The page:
I’ve been getting a tremendous amount of pushback from Jordan Peterson cultists on this video about his ‘lobster’ claims — it’s my most popular (or should I say, unpopular) one yet. I’m seeing a lot of “context!” and “strawman!” and “he really meant to say…” and “you need to watch these 6 hours of videos to understand” kinds of comments. No one cares that his reasoning is flawed or his evidence is weak or wrong, all that matters is that he comes to the conclusion they like — they sound exactly like creationists, or Sam Harris fans. It’s more than a little ugly, and rarely have I seen a more unpleasant collection of people using poorly understood evolutionary justifications for bad science since the last time I looked at an evolutionary psychology article.
Interestingly, though, a colleague independently came to the same conclusions and made very similar arguments. He remains nameless, unfortunately, because no one wants that troop of Peterson’s baboons flinging feces at them, but he did allow his arguments to be posted.
In case you want to use this, here’s an updated write-up. You don’t need to attribute it to me (“a handsome biologist” will do) as I don’t care to engage with you-know-who’s fanbois.
The lobster (i.e., arthropod) and human (i.e., chordate) lineages did not diverge “350 million years ago”. They already existed as separate phyla by the Cambrian (~550 million years ago). Molecular divergence estimates are on the order of 800 million years ago. This error jumps out immediately to anyone with even a basic knowledge of evolutionary history.
All bilatarian animals, including all the non-social ones, have serotonin. Some plants, fungi, and amoebae produce versions of serotonin. Serotonin has several functions — in humans, most of it is found in the gastrointestinal tract. It’s not particularly surprising that lobsters and humans both use serotonin as a neurotransmitter, nor that this would be involved in the neurobiology of any particular behavioural system. There are only so many neurotransmitters, and it is pretty likely that any innate behavioural system is going to evolve to be regulated by the same basic ones. Social hierarchies are almost surely examples of homoplasy across phyla, as is the co-option of serotonin in affecting various behavioural systems.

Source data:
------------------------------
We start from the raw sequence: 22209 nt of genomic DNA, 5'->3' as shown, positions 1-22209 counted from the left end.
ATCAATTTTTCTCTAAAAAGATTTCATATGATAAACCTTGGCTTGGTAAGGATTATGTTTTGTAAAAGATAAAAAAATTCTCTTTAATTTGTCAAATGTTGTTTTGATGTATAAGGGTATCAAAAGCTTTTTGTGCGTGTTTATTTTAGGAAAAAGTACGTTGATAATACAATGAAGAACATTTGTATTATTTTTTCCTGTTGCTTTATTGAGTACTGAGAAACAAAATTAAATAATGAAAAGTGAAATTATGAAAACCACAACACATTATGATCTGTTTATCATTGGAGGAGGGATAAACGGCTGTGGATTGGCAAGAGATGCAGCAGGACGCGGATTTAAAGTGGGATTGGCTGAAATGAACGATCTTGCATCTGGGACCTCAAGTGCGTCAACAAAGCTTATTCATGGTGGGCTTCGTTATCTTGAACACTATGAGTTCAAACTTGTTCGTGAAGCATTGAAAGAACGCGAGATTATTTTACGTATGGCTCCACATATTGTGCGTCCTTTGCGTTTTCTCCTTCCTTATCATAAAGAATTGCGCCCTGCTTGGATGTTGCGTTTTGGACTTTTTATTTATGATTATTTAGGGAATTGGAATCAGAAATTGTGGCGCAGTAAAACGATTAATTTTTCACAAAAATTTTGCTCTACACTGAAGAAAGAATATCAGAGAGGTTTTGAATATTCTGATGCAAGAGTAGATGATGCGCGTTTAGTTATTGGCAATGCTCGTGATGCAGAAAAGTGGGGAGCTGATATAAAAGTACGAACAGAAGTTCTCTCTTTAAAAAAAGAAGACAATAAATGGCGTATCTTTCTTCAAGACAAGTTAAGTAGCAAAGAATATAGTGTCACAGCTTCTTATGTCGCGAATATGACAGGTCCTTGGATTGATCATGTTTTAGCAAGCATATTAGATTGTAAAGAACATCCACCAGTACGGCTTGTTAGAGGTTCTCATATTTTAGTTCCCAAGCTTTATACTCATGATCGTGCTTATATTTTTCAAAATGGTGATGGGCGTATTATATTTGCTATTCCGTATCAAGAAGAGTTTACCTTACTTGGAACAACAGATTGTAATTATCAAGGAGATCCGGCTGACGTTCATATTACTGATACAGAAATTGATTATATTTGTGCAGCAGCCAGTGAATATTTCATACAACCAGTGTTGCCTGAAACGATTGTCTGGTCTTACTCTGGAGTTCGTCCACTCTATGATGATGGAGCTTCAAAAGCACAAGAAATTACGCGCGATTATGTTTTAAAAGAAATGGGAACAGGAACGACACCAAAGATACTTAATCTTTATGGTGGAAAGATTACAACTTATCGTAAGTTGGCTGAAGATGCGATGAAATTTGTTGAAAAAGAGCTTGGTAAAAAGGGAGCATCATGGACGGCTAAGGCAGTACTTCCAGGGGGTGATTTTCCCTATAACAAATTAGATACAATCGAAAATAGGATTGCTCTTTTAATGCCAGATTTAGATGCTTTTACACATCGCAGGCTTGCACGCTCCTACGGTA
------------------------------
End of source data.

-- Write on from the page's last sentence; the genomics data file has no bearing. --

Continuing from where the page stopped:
That anti-depressants “work on lobsters” is not very surprising given the pharmacology of serotonin reuptake inhibitors, which we might expect to work on any neurons that use serotonin as a neurotransmitter. This does not imply that the neural systems of lobsters and humans are especially similar beyond this, however. For one, lobsters don’t even have brains in the same sense as vertebrates. We share some superficial similarities in neural biochemistry (as do pretty much all animals), that’s about all.
Leaving aside the comparison of deeply divergent lineages, there is enormous variability in social structures even among our closest primate relatives. Bonobos have promiscuous sex and matriarchy as part of theirs. The point is that even where hierarchical systems have a presumed genetic basis, this is a rather malleable trait evolutionarily and the specific forms of social hierarchies can be quite different even among species with brains that are extremely similar.
Of course, innate tendencies and genetic hardwiring are at best only part of the story in a complex, cultural primate like humans. Consider language. The physical and neural structures involved in language use are encoded genetically. Which language we learn is cultural. Social behaviour is similar. Yes, there can be genetic underpinnings based on brain chemistry, but how this manifests in a given human society may be greatly dependent on cultural influences. We could also have a culturally-driven system that is enabled because there is a neurological system that can support it. Nature via nurture and nurture via nature.
Moreover, culture can easily override genetic programming in humans — we see examples of this all the time. One of the great things about human brains and human societies is that we can overcome our most base biological impulses through a combination of personal choices and societal norms. In fact, modern society would not function were it not so.
This is an unremarkable example of convergence. Anyone with any competence and basic training in evolutionary biology would come to the same conclusion.